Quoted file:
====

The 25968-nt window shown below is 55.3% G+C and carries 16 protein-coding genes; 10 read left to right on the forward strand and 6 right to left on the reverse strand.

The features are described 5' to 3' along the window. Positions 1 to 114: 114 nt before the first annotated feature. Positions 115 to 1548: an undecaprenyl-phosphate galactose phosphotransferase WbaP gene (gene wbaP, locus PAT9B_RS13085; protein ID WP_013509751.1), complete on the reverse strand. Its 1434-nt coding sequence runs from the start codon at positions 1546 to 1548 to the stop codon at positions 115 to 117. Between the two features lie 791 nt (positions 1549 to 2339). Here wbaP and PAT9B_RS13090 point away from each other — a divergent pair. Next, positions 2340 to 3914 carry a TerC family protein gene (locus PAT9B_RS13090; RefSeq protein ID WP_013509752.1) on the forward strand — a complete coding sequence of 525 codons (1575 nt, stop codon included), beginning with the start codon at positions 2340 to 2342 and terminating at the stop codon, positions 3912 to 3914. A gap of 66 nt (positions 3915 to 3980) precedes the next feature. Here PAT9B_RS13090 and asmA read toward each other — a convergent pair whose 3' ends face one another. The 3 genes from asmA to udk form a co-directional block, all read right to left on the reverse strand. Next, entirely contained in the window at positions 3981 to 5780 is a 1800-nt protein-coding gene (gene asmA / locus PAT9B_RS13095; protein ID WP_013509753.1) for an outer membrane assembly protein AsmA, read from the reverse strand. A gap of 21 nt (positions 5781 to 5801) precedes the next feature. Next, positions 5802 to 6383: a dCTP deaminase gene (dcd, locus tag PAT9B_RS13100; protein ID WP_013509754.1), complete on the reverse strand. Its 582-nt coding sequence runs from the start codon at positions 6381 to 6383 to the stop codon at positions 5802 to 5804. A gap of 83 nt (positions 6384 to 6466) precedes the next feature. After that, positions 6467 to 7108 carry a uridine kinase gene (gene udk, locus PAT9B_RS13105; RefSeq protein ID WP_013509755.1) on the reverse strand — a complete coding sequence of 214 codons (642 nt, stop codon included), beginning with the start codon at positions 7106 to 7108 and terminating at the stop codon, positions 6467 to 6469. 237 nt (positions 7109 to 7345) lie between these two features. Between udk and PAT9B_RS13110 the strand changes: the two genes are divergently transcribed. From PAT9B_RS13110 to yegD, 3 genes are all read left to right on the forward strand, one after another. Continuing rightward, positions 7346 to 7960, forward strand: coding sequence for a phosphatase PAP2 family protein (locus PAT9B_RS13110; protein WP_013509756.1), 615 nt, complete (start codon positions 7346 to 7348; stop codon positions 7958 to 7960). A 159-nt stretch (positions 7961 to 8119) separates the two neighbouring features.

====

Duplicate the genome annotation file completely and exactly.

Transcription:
The 25968-nt window shown below is 55.3% G+C and carries 16 protein-coding genes; 10 read left to right on the forward strand and 6 right to left on the reverse strand.

The features are described 5' to 3' along the window. Positions 1 to 114: 114 nt before the first annotated feature. Positions 115 to 1548: an undecaprenyl-phosphate galactose phosphotransferase WbaP gene (gene wbaP, locus PAT9B_RS13085; protein ID WP_013509751.1), complete on the reverse strand. Its 1434-nt coding sequence runs from the start codon at positions 1546 to 1548 to the stop codon at positions 115 to 117. Between the two features lie 791 nt (positions 1549 to 2339). Here wbaP and PAT9B_RS13090 point away from each other — a divergent pair. Next, positions 2340 to 3914 carry a TerC family protein gene (locus PAT9B_RS13090; RefSeq protein ID WP_013509752.1) on the forward strand — a complete coding sequence of 525 codons (1575 nt, stop codon included), beginning with the start codon at positions 2340 to 2342 and terminating at the stop codon, positions 3912 to 3914. A gap of 66 nt (positions 3915 to 3980) precedes the next feature. Here PAT9B_RS13090 and asmA read toward each other — a convergent pair whose 3' ends face one another. The 3 genes from asmA to udk form a co-directional block, all read right to left on the reverse strand. Next, entirely contained in the window at positions 3981 to 5780 is a 1800-nt protein-coding gene (gene asmA / locus PAT9B_RS13095; protein ID WP_013509753.1) for an outer membrane assembly protein AsmA, read from the reverse strand. A gap of 21 nt (positions 5781 to 5801) precedes the next feature. Next, positions 5802 to 6383: a dCTP deaminase gene (dcd, locus tag PAT9B_RS13100; protein ID WP_013509754.1), complete on the reverse strand. Its 582-nt coding sequence runs from the start codon at positions 6381 to 6383 to the stop codon at positions 5802 to 5804. A gap of 83 nt (positions 6384 to 6466) precedes the next feature. After that, positions 6467 to 7108 carry a uridine kinase gene (gene udk, locus PAT9B_RS13105; RefSeq protein ID WP_013509755.1) on the reverse strand — a complete coding sequence of 214 codons (642 nt, stop codon included), beginning with the start codon at positions 7106 to 7108 and terminating at the stop codon, positions 6467 to 6469. 237 nt (positions 7109 to 7345) lie between these two features. Between udk and PAT9B_RS13110 the strand changes: the two genes are divergently transcribed. From PAT9B_RS13110 to yegD, 3 genes are all read left to right on the forward strand, one after another. Continuing rightward, positions 7346 to 7960, forward strand: coding sequence for a phosphatase PAP2 family protein (locus PAT9B_RS13110; protein WP_013509756.1), 615 nt, complete (start codon positions 7346 to 7348; stop codon positions 7958 to 7960). A 159-nt stretch (positions 7961 to 8119) separates the two neighbouring features.